“Don’t get me wrong: we could do some great multiplayer, but we thought, as a first attempt, we should really, really focus into making the best Deus Ex game we could come up with, and not try to spread our efforts all over the place.”

What’s key to note here is that Dugas and his team knew they didn’t have to include multiplayer. Deus Ex is a much-loved legacy franchise, and millions were going to buy it regardless. But read the quote again: the chances of multiplay not being included in the sequel are very slim.

“There’s plenty wrong with me”

Whatever the future may hold for Deus Ex, though, there’s no denying it succeeded as a single-player game this time. Another example of a product that can work completely offline came this year as a sequel to Rocksteady’s multiplayer-free Batman: Arkham Asylum, which launched in 2009 to critical success, and even pipped favourite Uncharted 2 to the Best Game BAFTA the following March.

Arkham City came out last month. Make no mistake: it’s one of this year’s finest. And it did it all without multiplayer. It has scoreboards for the Challenge Rooms, but nothing more.

When asked why multiplay or co-op wasn’t included in AC, Rocksteady game director Sefton Hill told IGN: “Our thought process behind this was fairly simple: when we investigated adding multiplayer we asked: ‘If we use all of the energy that is required to create multiplayer and instead focus this on the single-player, would that deliver a better overall game?’”

He added that while it may not have been “the fashionable choice,” he was clear that the studio had “made the right decision.”

Some games do need multiplayer, but developers should only do it if they have the right team, the right tools and the right product. Saints Row: The Third, for example, does need online modes. GTA V will have them. Can you see a modern military shooter ever releasing again without a comprehensive multiplayer component? Of course not: it’d be commercial suicide.

Arkham City currently holds a score of 96% on MetaCritic. It shipped 4.6 million units on PS3 and 360 in its launch week, and the PC demo on OnLive smashed records for the service, although numbers weren’t given.

The caveat in this case? The IP. It’s Batman. It has Bat-fans. Releasing a massive, hugely expensive open-world action game without online modes and no large IP? Not so bright.

Which brings us to 2011′s single-play daddy.

“He is Dovakhiin: Dragonborn!”

Skyrim looks set to win as many Game of the Year awards as it can eat. Bethesda’s latest RPG epic saw saw a large marketing campaign between E3 and launch, and it paid off. The game’s success is not in question: it shipped 7 million units and sold at least half of that figure in 48 hours, giving Bethesda its biggest ever UK launch week despite the release of Modern Warfare 3 in the same period.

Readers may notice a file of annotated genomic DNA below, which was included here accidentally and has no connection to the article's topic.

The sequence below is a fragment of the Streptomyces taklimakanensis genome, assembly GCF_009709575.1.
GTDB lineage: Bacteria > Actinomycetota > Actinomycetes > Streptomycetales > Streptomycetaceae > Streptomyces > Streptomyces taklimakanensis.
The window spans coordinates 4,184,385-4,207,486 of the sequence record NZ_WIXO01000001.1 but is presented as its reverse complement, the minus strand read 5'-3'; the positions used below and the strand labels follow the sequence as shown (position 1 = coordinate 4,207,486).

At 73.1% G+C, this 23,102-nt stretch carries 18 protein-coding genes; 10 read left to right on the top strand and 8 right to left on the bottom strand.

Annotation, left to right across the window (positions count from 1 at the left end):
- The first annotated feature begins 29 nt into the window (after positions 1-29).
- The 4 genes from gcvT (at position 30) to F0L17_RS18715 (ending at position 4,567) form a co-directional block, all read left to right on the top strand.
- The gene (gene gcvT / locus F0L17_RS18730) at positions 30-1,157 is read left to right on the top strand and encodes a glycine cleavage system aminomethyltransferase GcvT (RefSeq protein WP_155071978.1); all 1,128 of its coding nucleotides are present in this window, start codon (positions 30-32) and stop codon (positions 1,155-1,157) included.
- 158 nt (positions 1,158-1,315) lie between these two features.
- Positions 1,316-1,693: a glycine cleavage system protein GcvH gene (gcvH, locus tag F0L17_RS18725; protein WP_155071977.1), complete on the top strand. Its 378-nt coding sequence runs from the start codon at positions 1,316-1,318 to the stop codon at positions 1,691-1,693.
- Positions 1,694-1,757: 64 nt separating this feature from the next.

The true beauty of Bethesda Game Studio’s achievement with Skyrim is crafting a game that absolutely doesn’t need multiplayer. An MMO could easily work in Tamriel – and is happening, last we heard – but online hooks are unnecessary for Skyrim. You don’t “bolt” modes onto adventures like this.

But, again, it’s the right product. It’s the fifth game in Bethesda’s Elder Scrolls RPG series, and has a gigantic level of resonance with both its die-hard fans and the gaming world at large as a leading genre example. It’s a monstrously large, open-world adventure with hundreds of hours of play. “Online modes” don’t make sense in Skyrim. If you add a “mass” element you have an MMO. If you add co-op, you destroy the epic nature of the adventure. It’s a single-player game, but it’s of a very specific type. And do people want it? The answer, clearly, is yes.

While these examples show that core, single-player games can work, though, there are specific reasons why they achieved success. They work in an increasingly brutal market because of their legacy, or their wider IP, or their intrinsic structure. Some games do need multiplayer, but developers should only do it if they have the right team, the right tools and the right product. Saints Row: The Third, for example, does need online modes. GTA V will have them. Can you see a modern military shooter ever releasing again without a comprehensive multiplayer component? Of course not: it’d be commercial suicide.

But while we may be living in the era of Steam, PSN and Live, single-player-only games are certainly not dead. And I doubt they ever will be.